WSCC sees greater demand for scholarships

Fundraising for the Washington State Community College Foundation is about to launch, and the public institution is also doing away with drop fees for the coming academic year.

Advancement Vice President Amanda Herb reported to the WSCC board of trustees Monday that the foundation recently awarded $73,450 in scholarships to 91 students for this school year, but that those scholarships still fell short of the application need.

“We had more than 300 students apply,” noted President Vicky Wood. “We’re working on more partnerships and will hopefully be able to announce a recent one soon… As we get more funding in, we’ll look to continue awarding throughout this year though instead of waiting until next year’s ceremony.”

Wood said the applications grew by 119 percent between 2018 and 2019 for need-based scholarships and scholarships for specific populations.

“Those niche scholarships like for single mothers and for those who were previously adopted or in the foster care system saw significant increases in applications,” she noted.

In 2018, she said, only four single mothers applied for the scholarship, but this year that number grew to 19.

Likewise, for the foster/adoption scholarship, the number rose from two to 12 applicants this year.

“Our students are showing us that they have such a significant need,” Herb explained. “That’s what we’re hoping to communicate to our donors, our alumni and increase our employee and foundation board participation… right now the alumni giving is very, very low, typically with alumni where we’ve provided them with a good two-year foundation if they’ve gone on to a four-year institution their loyalty is to that institution.”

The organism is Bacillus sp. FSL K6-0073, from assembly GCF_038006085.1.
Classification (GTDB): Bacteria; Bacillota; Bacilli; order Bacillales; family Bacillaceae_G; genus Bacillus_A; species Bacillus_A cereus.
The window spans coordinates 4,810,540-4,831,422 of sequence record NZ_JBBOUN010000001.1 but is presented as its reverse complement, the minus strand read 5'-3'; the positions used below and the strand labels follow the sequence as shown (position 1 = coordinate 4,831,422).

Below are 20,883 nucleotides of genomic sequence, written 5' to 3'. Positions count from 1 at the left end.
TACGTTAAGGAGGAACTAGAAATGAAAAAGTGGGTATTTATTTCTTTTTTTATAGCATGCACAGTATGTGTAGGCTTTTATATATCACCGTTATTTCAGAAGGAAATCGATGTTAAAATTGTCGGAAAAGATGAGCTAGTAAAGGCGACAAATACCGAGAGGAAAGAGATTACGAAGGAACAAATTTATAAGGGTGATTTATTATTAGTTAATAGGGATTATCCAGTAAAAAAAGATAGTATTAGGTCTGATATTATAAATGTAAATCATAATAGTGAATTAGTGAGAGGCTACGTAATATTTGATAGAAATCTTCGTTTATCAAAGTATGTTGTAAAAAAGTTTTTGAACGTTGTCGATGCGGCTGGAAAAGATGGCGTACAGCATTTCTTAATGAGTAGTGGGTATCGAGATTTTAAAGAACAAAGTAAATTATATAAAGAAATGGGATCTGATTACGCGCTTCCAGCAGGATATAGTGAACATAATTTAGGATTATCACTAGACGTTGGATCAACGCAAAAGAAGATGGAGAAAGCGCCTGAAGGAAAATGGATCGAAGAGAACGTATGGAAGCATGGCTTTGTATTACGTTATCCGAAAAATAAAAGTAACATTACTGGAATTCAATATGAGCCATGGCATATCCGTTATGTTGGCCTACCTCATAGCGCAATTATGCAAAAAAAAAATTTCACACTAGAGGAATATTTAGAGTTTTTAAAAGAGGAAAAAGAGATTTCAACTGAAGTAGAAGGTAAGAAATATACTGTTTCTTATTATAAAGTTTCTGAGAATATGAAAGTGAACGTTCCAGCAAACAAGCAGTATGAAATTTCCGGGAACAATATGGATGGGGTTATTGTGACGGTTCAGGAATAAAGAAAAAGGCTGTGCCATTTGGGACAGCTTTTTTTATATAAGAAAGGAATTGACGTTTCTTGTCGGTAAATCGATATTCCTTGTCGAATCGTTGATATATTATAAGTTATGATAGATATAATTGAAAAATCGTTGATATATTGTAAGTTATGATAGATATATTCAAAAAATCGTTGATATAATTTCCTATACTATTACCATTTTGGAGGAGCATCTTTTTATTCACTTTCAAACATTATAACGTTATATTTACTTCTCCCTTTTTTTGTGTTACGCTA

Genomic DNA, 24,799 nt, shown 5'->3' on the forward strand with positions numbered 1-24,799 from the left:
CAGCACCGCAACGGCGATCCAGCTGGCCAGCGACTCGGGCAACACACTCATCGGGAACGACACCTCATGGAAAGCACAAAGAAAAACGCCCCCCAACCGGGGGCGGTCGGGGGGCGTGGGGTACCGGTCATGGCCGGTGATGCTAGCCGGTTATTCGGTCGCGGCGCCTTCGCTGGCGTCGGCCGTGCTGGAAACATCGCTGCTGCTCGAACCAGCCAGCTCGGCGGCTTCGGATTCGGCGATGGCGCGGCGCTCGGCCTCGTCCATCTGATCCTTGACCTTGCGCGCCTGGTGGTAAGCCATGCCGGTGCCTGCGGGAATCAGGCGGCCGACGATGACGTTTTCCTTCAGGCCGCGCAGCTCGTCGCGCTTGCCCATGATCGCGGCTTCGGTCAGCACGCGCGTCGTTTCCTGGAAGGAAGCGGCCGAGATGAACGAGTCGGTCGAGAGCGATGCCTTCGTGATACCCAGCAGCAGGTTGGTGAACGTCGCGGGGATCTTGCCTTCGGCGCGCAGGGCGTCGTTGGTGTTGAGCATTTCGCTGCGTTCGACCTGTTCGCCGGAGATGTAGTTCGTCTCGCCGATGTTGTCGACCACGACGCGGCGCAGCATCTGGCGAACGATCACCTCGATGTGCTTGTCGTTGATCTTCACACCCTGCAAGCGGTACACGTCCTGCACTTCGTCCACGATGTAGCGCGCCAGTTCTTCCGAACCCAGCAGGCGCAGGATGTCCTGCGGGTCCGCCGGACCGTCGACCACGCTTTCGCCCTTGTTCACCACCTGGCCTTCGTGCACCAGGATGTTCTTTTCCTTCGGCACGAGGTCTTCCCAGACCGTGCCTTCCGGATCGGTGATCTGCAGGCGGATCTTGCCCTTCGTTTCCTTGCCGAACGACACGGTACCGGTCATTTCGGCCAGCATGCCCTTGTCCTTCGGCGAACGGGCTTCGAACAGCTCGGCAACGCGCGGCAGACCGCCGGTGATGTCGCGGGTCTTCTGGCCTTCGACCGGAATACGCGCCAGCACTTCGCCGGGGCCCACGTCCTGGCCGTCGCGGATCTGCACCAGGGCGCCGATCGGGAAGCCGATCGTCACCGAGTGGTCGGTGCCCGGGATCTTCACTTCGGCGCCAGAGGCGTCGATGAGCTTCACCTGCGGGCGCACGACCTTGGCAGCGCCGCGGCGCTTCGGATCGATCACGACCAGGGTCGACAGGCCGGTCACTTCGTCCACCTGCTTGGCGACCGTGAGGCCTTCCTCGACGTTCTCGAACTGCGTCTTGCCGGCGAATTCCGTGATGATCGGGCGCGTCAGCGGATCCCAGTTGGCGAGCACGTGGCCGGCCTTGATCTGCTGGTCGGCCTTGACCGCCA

The board also approved a change in policy formerly used to discourage students from dropping out of classes where they may be struggling.

Herb explained that the current fee for dropping a class previously registered for is $25 per class.

But Wood said the fee has instead created a more significant burden on students’ ability to pay for their education rather than serve as an incentive to seek help early on in a course.

The board approved a change in language in the school policy to note it “may” institute a fee though next academic year there will not be a fee assessed.

The board also approved a letter of intent to sell 49 acres of the college property for $294,000 to the Marietta City Schools District contingent upon the school’s fall levy passage.

That letter was then taken by Wood to the Marietta City Schools board meeting Monday for approval and signing.

Washington State Community College Board of Trustees will next meet on June 17 at 4 p.m.

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